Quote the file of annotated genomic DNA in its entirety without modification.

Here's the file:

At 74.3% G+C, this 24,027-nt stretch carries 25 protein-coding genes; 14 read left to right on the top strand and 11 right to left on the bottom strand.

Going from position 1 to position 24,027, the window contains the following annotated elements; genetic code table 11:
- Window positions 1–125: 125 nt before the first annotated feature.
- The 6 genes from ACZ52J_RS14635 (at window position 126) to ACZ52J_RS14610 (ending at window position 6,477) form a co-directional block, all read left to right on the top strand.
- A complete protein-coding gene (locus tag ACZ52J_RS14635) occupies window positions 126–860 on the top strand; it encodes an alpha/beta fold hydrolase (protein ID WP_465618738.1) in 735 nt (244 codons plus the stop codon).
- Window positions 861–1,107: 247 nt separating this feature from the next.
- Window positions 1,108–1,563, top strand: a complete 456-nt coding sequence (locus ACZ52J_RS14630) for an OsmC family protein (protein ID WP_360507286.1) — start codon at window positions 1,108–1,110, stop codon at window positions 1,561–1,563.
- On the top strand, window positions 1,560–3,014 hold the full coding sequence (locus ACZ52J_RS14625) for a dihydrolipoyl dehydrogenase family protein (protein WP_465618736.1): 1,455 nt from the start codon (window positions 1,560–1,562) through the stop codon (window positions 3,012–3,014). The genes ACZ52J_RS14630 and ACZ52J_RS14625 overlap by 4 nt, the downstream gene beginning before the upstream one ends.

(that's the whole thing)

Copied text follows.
At 74.3% G+C, this 24,027-nt stretch carries 25 protein-coding genes; 14 read left to right on the top strand and 11 right to left on the bottom strand.

Going from position 1 to position 24,027, the window contains the following annotated elements; genetic code table 11:
- Window positions 1–125: 125 nt before the first annotated feature.
- The 6 genes from ACZ52J_RS14635 (at window position 126) to ACZ52J_RS14610 (ending at window position 6,477) form a co-directional block, all read left to right on the top strand.
- A complete protein-coding gene (locus tag ACZ52J_RS14635) occupies window positions 126–860 on the top strand; it encodes an alpha/beta fold hydrolase (protein ID WP_465618738.1) in 735 nt (244 codons plus the stop codon).
- Window positions 861–1,107: 247 nt separating this feature from the next.
- Window positions 1,108–1,563, top strand: a complete 456-nt coding sequence (locus ACZ52J_RS14630) for an OsmC family protein (protein ID WP_360507286.1) — start codon at window positions 1,108–1,110, stop codon at window positions 1,561–1,563.
- On the top strand, window positions 1,560–3,014 hold the full coding sequence (locus ACZ52J_RS14625) for a dihydrolipoyl dehydrogenase family protein (protein WP_465618736.1): 1,455 nt from the start codon (window positions 1,560–1,562) through the stop codon (window positions 3,012–3,014). The genes ACZ52J_RS14630 and ACZ52J_RS14625 overlap by 4 nt, the downstream gene beginning before the upstream one ends.